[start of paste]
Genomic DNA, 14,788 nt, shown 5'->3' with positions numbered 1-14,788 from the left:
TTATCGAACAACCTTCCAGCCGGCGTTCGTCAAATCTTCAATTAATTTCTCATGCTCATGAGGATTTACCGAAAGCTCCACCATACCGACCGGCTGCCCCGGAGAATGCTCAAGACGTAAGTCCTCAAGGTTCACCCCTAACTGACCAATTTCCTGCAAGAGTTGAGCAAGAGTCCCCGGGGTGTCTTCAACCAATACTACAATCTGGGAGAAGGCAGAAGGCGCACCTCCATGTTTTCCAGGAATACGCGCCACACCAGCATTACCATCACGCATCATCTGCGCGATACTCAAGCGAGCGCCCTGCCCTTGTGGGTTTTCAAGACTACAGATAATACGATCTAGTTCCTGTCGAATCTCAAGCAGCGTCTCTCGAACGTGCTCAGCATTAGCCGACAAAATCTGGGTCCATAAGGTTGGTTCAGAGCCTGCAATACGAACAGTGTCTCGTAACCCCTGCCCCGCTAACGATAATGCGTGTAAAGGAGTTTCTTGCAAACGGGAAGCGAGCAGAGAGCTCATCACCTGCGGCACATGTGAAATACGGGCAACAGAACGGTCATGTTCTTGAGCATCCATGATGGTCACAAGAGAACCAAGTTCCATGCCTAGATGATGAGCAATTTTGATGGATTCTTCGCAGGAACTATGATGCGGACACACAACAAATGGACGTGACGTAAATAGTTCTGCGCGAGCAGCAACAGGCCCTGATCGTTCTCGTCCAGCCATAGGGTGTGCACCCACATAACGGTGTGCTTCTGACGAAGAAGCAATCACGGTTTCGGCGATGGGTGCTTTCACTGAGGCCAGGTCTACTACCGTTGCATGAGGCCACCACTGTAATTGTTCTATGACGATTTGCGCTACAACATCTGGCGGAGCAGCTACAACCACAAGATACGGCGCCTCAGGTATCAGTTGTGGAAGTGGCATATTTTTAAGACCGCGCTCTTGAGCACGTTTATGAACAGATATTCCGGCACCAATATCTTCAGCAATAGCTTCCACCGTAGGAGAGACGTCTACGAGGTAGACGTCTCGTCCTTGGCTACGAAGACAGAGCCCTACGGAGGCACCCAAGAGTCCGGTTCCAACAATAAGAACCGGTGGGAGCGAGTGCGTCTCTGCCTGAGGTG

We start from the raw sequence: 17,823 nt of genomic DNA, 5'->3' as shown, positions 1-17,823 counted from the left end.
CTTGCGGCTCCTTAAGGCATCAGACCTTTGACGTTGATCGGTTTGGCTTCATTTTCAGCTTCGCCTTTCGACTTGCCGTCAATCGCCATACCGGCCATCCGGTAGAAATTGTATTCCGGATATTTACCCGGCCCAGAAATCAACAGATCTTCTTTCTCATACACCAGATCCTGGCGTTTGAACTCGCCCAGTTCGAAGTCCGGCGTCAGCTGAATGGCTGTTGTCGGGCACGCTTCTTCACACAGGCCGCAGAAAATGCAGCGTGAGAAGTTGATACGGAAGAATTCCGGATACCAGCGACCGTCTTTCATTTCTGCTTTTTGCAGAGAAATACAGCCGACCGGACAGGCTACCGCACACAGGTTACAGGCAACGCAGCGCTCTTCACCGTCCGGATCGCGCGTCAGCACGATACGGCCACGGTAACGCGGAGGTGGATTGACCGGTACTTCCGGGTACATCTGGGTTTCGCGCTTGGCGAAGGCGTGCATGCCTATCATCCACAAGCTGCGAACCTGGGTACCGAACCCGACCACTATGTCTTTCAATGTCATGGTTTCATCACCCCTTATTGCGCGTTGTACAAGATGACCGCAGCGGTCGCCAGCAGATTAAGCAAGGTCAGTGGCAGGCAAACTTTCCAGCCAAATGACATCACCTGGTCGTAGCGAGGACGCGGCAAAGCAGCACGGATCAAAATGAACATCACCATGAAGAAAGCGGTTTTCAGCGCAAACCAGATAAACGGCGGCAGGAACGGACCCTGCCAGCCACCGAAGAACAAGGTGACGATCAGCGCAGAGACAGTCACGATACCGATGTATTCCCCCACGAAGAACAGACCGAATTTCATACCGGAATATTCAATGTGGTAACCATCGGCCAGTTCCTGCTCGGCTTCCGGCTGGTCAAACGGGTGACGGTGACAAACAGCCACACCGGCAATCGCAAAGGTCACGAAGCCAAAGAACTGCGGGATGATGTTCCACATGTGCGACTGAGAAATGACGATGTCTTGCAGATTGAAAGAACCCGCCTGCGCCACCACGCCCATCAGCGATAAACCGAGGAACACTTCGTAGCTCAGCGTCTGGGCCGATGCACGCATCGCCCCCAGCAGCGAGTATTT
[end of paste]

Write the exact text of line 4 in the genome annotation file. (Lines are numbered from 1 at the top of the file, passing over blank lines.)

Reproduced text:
CTTGCGGCTCCTTAAGGCATCAGACCTTTGACGTTGATCGGTTTGGCTTCATTTTCAGCTTCGCCTTTCGACTTGCCGTCAATCGCCATACCGGCCATCCGGTAGAAATTGTATTCCGGATATTTACCCGGCCCAGAAATCAACAGATCTTCTTTCTCATACACCAGATCCTGGCGTTTGAACTCGCCCAGTTCGAAGTCCGGCGTCAGCTGAATGGCTGTTGTCGGGCACGCTTCTTCACACAGGCCGCAGAAAATGCAGCGTGAGAAGTTGATACGGAAGAATTCCGGATACCAGCGACCGTCTTTCATTTCTGCTTTTTGCAGAGAAATACAGCCGACCGGACAGGCTACCGCACACAGGTTACAGGCAACGCAGCGCTCTTCACCGTCCGGATCGCGCGTCAGCACGATACGGCCACGGTAACGCGGAGGTGGATTGACCGGTACTTCCGGGTACATCTGGGTTTCGCGCTTGGCGAAGGCGTGCATGCCTATCATCCACAAGCTGCGAACCTGGGTACCGAACCCGACCACTATGTCTTTCAATGTCATGGTTTCATCACCCCTTATTGCGCGTTGTACAAGATGACCGCAGCGGTCGCCAGCAGATTAAGCAAGGTCAGTGGCAGGCAAACTTTCCAGCCAAATGACATCACCTGGTCGTAGCGAGGACGCGGCAAAGCAGCACGGATCAAAATGAACATCACCATGAAGAAAGCGGTTTTCAGCGCAAACCAGATAAACGGCGGCAGGAACGGACCCTGCCAGCCACCGAAGAACAAGGTGACGATCAGCGCAGAGACAGTCACGATACCGATGTATTCCCCCACGAAGAACAGACCGAATTTCATACCGGAATATTCAATGTGGTAACCATCGGCCAGTTCCTGCTCGGCTTCCGGCTGGTCAAACGGGTGACGGTGACAAACAGCCACACCGGCAATCGCAAAGGTCACGAAGCCAAAGAACTGCGGGATGATGTTCCACATGTGCGACTGAGAAATGACGATGTCTTGCAGATTGAAAGAACCCGCCTGCGCCACCACGCCCATCAGCGATAAACCGAGGAACACTTCGTAGCTCAGCGTCTGGGCCGATGCACGCATCGCCCCCAGCAGCGAGTATTT